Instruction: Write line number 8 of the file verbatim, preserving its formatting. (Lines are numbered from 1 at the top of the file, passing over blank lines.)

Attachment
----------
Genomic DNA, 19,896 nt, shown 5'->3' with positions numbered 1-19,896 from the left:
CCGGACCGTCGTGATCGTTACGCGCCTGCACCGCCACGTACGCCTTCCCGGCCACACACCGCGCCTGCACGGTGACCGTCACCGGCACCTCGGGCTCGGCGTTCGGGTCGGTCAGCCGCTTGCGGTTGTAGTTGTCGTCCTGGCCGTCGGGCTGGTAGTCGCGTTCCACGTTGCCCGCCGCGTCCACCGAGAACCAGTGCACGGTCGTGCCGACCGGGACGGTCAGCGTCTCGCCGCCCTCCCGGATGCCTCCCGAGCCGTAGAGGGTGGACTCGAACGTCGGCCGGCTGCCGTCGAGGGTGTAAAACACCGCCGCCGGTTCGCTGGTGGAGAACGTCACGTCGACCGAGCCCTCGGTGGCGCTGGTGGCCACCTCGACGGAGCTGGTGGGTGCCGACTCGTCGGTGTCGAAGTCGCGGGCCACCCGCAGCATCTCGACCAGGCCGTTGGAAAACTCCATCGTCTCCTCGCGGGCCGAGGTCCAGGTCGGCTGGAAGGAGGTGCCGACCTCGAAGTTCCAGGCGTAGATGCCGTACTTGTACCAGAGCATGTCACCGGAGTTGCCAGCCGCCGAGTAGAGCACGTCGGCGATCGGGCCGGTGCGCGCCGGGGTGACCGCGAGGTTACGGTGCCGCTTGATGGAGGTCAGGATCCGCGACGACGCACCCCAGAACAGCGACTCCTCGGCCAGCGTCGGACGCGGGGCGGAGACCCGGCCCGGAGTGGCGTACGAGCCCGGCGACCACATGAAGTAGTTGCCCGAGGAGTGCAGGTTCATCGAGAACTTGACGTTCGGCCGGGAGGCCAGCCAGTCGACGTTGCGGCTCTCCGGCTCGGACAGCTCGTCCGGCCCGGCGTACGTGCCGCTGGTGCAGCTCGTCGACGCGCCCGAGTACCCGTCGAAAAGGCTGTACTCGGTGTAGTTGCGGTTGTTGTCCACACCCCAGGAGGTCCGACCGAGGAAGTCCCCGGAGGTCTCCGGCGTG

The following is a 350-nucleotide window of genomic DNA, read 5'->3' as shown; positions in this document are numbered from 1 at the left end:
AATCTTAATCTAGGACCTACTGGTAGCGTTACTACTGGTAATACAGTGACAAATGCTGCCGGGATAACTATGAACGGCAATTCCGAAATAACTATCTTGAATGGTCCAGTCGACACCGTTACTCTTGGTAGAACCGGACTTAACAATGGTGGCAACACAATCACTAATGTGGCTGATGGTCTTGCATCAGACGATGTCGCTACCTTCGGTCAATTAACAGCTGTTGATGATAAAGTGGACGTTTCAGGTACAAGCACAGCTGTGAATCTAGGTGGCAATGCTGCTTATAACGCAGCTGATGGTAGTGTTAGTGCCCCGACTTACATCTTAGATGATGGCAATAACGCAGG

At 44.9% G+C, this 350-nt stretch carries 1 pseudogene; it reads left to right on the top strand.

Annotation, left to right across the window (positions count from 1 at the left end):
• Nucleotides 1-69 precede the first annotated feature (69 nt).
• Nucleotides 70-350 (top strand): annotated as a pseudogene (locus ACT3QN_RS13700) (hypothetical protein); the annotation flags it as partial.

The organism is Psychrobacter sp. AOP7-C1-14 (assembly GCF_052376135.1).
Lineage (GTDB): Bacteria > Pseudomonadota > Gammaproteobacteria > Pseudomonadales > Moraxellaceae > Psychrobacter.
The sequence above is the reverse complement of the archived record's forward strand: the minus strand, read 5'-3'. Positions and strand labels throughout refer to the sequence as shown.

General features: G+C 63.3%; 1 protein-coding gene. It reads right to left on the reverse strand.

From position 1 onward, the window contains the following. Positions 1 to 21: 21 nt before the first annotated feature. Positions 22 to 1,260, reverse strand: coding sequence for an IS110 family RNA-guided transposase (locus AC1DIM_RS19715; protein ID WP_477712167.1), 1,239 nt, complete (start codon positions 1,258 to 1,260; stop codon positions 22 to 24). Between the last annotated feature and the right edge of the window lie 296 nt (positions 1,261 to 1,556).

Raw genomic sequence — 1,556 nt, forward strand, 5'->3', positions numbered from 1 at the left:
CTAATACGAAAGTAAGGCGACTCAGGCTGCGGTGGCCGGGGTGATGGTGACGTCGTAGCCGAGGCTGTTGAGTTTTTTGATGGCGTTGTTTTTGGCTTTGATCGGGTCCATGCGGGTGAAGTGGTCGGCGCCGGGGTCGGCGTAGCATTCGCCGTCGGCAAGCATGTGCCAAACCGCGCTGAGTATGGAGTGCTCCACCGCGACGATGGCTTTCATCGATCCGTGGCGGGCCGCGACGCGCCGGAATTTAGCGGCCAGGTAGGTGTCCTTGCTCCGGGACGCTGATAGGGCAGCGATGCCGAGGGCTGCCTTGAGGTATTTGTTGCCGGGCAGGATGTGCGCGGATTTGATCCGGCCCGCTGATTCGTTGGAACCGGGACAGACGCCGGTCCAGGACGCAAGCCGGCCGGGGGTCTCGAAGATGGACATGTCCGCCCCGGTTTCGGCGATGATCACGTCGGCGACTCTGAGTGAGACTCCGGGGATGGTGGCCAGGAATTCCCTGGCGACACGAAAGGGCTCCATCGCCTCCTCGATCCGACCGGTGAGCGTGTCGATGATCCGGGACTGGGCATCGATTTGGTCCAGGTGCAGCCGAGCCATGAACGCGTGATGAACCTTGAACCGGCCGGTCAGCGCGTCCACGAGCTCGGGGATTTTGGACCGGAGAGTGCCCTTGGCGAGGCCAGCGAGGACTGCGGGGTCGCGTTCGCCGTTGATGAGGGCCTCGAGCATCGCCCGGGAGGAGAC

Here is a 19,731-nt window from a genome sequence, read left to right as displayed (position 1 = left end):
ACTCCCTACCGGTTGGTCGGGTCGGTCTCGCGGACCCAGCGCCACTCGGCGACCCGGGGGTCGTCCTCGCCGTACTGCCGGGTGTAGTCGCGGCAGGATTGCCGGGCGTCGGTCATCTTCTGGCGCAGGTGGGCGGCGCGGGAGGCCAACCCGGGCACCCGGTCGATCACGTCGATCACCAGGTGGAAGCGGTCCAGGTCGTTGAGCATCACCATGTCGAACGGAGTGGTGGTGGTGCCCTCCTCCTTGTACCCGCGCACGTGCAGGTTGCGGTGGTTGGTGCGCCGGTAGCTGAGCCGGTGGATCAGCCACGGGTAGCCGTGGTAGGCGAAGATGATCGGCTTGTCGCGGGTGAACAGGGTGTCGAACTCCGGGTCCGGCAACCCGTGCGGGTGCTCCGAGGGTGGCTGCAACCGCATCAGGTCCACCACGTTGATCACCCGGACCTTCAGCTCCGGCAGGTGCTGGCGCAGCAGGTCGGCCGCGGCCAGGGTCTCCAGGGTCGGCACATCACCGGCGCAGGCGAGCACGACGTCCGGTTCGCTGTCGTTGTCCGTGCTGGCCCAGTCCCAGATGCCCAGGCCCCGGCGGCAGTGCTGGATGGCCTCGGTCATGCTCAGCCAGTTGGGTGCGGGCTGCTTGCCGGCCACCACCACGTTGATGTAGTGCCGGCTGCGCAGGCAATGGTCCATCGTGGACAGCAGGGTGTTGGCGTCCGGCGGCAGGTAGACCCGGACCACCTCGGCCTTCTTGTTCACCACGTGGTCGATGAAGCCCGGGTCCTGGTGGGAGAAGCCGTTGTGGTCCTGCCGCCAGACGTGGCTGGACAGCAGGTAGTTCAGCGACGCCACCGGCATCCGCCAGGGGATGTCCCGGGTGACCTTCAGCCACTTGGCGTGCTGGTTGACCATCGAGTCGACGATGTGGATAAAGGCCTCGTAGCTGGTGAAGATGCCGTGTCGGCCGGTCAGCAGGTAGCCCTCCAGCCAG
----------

• Nucleotides 70-350 (top strand): annotated as a pseudogene (locus ACT3QN_RS13700) (hypothetical protein); the annotation flags it as partial.